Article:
The recipe requires a bit of a leap of faith that it's all working correctly, because the steps seem a little arbitrary and the process is nothing like making yeast bread. Afterward, it all makes sense, but it the middle of it, it seems like a science experiment gone wrong.
The bread in the book is called "Our Daily Bread" and the basic recipe is just that. It's a very plain white bread that wouldn't clash with anything and that would be the perfect background for a sandwich or morning toast.
Our Daily Bread
Adapted from The Gluten-Free Italian Cookbook by Mary Capone
2 teaspoons sugar
2 1/2 teaspoons active dry yeast
1 1/2 cups warm water
2 1/2 cups brown rice flour
1/2 cup tapioca flour
3/4 cup potato starch
4 teaspoons xanthan gum
1 1/2 teaspoons salt
1/4 cup olive oil
3 eggs plus 3 egg whites
1 teaspoon balsamic vinegar
Eggwash: 1 egg plus 1 tablespoon water
Preheat oven to 350 degrees. For a standard sandwich-style bread, lightly grease a 9 x 5 loaf pan with vegetable oil, olive oil, or cooking spray.
In a small bowl, combine water, sugar and yeast and stir until dissolved. Set aside for 10 minutes at which point the mixture should have a foamy head; if not, start over with new yeast.
Add all dry ingredients to the bowl of a food processor and blend for 3 minutes to combine thoroughly. Or use a stand mixer with the paddle attachment, mixing for 5 minutes.
In another small bowl, whisk olive oil, eggs, and vinegar until well blended. add this mixture to the dry an mix well. Add the yeast mixture, and mix again.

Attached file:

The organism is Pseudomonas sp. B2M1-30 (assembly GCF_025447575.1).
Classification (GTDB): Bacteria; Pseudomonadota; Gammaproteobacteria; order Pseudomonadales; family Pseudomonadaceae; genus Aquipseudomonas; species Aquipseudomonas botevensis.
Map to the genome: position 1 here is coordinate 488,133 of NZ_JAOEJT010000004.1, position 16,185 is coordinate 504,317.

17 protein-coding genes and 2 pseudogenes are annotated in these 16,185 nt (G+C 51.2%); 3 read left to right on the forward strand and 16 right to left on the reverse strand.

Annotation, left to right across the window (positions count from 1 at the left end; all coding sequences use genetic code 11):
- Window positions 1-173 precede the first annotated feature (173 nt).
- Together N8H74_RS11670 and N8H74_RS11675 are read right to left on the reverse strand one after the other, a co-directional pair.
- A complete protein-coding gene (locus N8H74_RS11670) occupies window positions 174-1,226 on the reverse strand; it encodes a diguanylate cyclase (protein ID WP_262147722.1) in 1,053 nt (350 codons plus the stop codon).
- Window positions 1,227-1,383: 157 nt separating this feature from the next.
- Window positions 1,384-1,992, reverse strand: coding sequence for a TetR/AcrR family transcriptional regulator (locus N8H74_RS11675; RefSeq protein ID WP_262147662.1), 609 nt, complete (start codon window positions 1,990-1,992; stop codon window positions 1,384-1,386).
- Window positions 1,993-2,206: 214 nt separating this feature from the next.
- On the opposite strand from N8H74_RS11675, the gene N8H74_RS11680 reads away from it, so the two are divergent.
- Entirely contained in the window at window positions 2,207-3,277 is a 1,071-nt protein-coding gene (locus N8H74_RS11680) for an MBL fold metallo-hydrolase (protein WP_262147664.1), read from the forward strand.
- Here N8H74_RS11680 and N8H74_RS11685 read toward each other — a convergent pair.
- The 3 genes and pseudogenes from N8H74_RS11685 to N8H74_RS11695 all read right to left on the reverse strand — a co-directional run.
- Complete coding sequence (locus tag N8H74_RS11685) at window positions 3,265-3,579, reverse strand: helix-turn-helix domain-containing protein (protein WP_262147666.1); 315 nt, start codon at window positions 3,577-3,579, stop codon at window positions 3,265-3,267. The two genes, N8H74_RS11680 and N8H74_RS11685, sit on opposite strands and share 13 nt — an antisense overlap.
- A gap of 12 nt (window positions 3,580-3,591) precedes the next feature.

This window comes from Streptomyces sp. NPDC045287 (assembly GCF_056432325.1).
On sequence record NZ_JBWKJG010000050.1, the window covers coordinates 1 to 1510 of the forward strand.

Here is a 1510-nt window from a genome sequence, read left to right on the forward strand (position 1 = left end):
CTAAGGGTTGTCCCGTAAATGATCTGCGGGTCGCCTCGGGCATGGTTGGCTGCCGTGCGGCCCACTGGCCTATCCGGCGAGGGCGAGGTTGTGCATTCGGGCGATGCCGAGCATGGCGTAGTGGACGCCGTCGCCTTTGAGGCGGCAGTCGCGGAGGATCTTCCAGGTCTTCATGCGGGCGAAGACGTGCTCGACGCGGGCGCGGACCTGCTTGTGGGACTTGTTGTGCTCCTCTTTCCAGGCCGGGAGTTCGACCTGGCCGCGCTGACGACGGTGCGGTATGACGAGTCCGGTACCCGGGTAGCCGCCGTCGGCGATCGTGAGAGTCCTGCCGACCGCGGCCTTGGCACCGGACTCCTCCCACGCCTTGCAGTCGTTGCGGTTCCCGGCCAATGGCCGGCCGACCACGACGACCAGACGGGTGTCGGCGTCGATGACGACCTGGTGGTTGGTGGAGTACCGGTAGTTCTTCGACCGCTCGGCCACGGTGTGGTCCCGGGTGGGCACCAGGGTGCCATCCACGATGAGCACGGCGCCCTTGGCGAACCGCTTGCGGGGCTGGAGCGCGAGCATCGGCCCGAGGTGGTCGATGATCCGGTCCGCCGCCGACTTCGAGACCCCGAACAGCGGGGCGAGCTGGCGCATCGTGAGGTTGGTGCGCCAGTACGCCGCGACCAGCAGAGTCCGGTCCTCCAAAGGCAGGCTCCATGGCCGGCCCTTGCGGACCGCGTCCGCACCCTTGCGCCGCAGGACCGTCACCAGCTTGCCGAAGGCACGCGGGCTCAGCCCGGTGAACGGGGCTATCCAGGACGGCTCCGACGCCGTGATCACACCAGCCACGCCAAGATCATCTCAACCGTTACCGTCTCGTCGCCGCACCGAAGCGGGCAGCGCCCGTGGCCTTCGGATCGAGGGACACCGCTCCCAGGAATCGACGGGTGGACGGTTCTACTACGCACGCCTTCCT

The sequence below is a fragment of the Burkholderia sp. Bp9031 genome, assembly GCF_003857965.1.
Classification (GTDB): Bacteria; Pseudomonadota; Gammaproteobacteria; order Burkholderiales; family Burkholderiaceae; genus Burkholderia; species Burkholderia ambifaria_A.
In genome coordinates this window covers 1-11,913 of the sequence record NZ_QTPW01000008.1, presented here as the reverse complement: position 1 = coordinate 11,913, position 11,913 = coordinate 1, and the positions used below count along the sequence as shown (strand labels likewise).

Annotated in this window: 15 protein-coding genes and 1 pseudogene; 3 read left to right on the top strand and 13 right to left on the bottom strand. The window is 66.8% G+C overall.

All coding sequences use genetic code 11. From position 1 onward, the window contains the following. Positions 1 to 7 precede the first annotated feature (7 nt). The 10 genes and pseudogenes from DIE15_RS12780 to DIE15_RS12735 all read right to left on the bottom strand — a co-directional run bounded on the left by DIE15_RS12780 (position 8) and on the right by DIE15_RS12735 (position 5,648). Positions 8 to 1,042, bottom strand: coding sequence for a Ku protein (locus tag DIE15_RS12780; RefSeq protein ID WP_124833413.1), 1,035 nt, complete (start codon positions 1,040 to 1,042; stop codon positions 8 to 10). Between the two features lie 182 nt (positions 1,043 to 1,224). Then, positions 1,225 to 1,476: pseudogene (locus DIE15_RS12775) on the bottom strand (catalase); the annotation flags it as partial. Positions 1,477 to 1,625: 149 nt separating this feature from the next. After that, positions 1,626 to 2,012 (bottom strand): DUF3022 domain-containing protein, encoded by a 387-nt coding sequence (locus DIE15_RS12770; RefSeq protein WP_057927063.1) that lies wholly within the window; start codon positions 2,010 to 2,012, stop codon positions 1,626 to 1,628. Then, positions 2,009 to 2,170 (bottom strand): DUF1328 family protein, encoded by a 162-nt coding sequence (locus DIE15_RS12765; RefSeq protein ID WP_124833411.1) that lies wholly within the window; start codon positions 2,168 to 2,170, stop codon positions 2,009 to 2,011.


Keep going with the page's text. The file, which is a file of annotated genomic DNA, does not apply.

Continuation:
Keep mixing; it will take 2-3 minutes for the dough to form in the food processor, and for it to mound up around the blade. If using a stand mixer, it will take about 5 minutes and the dough will build up around the paddle. In either case, it will pull away from the sides of the bowl in ribbons or thick, thready strands.
The dough will be sticky and soft. If you're including any add-ins, stir them in just until combined.
Transfer the dough to the prepared pan. Smooth the top with a spoon dipped in olive oil. Set it in a warm place to rise for about 40 minutes. It will almost double in size.
Slash the top, if desired, and brush with the eggwash. You can also sprinkle the top with seeds or other toppings.
Bake for 40-45 minutes until the bread is golden brown and sounds hollow when tapped.
When I made this bread, I thought that the toughest taste test would be to make the simplest bread, with no topping and no add-ins that would distract from the flavor of the bread itself. The resulting loaf was very plain. Not bad, by any means, but very plain. Of course, that's in comparison to my usual breads that tend to be more interesting than the usual store-bought bread.
When I served this bread for dinner, my husband didn't notice anything unusual about it, which is a pretty good testament to its similarity to wheat bread's flavor and texture. It would make a great sandwich bread, but it's not the sort of thing that you'd slice and devour plain.
If I was making this again, I think I'd add a bit more salt, as it seemed just a little bit bland. Add-ins that Capone suggest are things like sun-dried tomatoes, olives, garlic, herbs and spices, cheese, or onions. For a sweeter bread, she suggested cinnamon mixed with sugar swirled into the dough, along with walnuts and raisins.
If I was making the bread again, I think I'd go for some grated cheese to add some tang while still allowing it to be a multipurpose bread. Butter flavoring might also be a good idea, if that comes in a gluten-free version.
Experiment done, I'm glad that I don't have gluten problems. But if I did, at least this bread exists. Knowing me, I'd be experimenting like mad to create ever more interesting flavor profiles, just like I do with regular breads.